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Try this collection of prompts for tinkering at home.
Learning Toolbox: Engage in activities about the science of coronavirus and explore our online resources for learning at home.
Science of Water: Food Explore water's crucial role in food and cooking.
Browse our growing online collection of interactive exhibits.
Global Climate Change Explorer • Discover how researchers study climate change and examine the latest scientific data.
Low-cost, teacher-tested activities for the classroom and the curious.
Wired Pier Environmental Field Station • Explore weather, air quality, and water conditions from San Francisco Bay
Dive into websites, activities, apps, and more.
We Moved! Follow Us to San Francisco’s Historic Waterfront
Explore new social science exhibits at San Francisco’s Civic Center.
Recycle a potato chip can into a simple camera.
by Rob Rothfarb • February 11, 2011
Visitors experienced the sights and smells of "Meta Cookie', an augmented reality installation at After Dark: Get Surreal.
The Exploratorium wasn't built in a day—watch it go up in a minute.
Go deep into the development of our Give Heart Cells a Beat exhibit.
The common ground between pickles, cheese, bread, wine, and many other foods.
An evening of wine, food, and talk.
Learn about the inner workings of a cell through this interactive exhibit.
Explore the process of extracting DNA from Neanderthal bones.
A model for heart development
Why do wintergreen LifeSavers spark in the dark?
Join an interview with avant-garde percussionist Susie Ibarra.
Investigate actual images of the Martian surface taken by the rovers Spirit and Opportunity.
Get your antennae ready for what's on the airwaves.
Listen in on the mind behind cellist Okkyung Lee's kinetic style.
From 1977 until 2003, the Exploratorium published a quarterly magazine. The Exploratorium Magazine Online is a companion to selected issues of the print magazine, providing key articles and activities and including multimedia features.
Remote sensing allows geologists to peek under the ice – and find a big surprise.
Try these low-cost, teacher-tested activities for the classroom and the curious.
Are there meat by-products in makeup? Can you guess where you might find them?
Baltimore-based musician Dan Deacon connects the audience to the player-piano.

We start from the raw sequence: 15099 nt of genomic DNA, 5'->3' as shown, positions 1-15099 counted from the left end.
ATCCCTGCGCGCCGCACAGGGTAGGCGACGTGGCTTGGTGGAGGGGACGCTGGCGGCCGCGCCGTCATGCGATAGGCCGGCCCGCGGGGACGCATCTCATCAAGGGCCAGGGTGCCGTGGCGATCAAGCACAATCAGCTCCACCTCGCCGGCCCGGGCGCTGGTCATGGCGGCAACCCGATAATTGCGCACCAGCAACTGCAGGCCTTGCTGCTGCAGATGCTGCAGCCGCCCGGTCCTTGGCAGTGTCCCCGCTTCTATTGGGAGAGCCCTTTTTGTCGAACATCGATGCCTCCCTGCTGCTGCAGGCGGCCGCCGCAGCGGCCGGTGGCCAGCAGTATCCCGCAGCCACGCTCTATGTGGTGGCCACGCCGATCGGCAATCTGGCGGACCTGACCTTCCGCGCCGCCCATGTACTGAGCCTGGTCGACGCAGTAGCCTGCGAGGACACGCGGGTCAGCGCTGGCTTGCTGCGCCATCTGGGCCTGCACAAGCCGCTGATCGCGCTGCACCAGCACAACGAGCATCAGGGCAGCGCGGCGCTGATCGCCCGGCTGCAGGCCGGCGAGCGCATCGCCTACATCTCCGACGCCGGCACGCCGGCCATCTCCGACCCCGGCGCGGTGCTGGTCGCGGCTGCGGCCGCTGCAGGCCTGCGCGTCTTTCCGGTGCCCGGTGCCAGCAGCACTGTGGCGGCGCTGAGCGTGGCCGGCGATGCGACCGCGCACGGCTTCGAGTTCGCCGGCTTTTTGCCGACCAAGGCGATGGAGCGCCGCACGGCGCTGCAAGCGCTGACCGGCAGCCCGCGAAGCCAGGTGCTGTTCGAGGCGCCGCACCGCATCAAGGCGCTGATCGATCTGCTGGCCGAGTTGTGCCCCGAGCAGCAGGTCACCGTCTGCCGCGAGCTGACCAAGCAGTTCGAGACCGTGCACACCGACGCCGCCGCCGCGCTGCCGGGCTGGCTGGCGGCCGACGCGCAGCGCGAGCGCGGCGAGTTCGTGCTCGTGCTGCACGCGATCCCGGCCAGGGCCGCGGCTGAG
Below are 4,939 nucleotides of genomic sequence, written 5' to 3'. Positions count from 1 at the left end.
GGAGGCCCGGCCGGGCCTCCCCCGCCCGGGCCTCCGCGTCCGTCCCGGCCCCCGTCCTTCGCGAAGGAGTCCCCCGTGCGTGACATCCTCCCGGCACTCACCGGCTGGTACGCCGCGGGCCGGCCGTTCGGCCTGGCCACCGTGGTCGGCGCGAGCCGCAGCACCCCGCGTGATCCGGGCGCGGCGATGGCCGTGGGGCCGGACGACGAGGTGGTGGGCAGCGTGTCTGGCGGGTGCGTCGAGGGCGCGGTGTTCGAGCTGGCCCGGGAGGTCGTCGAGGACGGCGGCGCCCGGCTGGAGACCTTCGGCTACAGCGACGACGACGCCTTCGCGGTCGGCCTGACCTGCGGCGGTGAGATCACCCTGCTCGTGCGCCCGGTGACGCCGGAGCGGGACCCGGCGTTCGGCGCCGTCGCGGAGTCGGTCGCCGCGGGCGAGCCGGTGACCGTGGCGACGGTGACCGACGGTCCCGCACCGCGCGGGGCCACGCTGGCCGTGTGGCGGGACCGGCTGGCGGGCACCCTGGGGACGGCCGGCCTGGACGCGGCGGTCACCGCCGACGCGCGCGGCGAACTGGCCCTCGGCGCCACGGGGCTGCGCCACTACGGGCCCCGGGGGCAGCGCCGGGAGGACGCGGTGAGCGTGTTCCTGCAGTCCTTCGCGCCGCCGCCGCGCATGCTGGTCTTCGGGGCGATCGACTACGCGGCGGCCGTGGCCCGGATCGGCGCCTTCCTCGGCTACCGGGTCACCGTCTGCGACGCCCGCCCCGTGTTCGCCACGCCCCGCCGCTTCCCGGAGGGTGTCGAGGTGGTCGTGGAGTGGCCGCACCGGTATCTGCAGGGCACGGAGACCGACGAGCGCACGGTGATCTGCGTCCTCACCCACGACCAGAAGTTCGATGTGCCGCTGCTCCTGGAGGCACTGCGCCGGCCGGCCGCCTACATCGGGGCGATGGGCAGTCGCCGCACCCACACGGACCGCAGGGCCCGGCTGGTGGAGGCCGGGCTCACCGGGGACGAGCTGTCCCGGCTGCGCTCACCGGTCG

A trash-filled median blossoms into a community oasis.
Use dominoes to model a nerve cell's transmission of a signal
Take an animated tour of Antarctica's variety of ice formations, which give it a beauty unrivaled anywhere on Earth.
Enjoy strandbeests making their way across the beach.
The 18,000-foot Mt. Parinacota presents some fitness challenges for climbers.
Learn how to tie the six knots most useful on a voyaging canoe.
Visit the European Organization for Nuclear Research, known as CERN, which studies what the universe is made of and how the universe works.
An ordinary metal spoon can make some astounding sounds!
Find out why biodiversity benefits plants and people alike.
Want to understand how to predict when the good waves are coming to your shore? It helps to start with the basics behind the formation of ocean waves.
What happens to meat when you cook it?
Plants and people alike. We all have a need to feed.
See the tiny disk of Mercury slowly travel across the face of the sun in this rare event.
You can mix just three colors of light to make over 16 million different colors!
View the night sky from any latitude on earth, and take a guided tour of the Hawaiian star families.
Learn how you too can enjoy our activities in your kitchen, garage, classroom, and community.
Your CRT screen may appear to wiggle when you give it the raspberry, but the only thing wiggling is you.
Using a spectroscope, you may see that what appears to be a single color of light is really a combination of colors called a spectrum.
Find the answers to common Sport! Science questions.
What is a gear ratio? And how do gears help make the bicycle so efficient?
How can a microscopic organism lift several pounds of dough? Find out with this activity.
Discover the difference between taste and smell.
Visit Las Cuevas Research Station in Belize and the Natural History Museum in London to learn about the study of biodiversity.
Make a fantastic toy that shimmers when you shake it.
This simple paper toy spins through the air like a mini-helicopter!
Teeth are the most common fossils found. What can they tell us?
Seasoned gardeners depend on a community of bacteria, worms, and insects to get the most out of their plantings. Find out why.
Human corpses decay alfresco, all in the name of forensic science.
Make very, very, very tiny lightning, anytime you want!
Map sunspots and build an apparatus for safe sunspot viewing!
Follow along with expedition leader Bob Ballard and his crew on the exploration vessel Nautilus as they search for hydrothermal vents, underwater volcanoes, and ancient shipwrecks.
What do stem cells, fruit flies, and zebrafish look like under a microscope?
What do you really know about what you see?
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San Francisco, CA 94111
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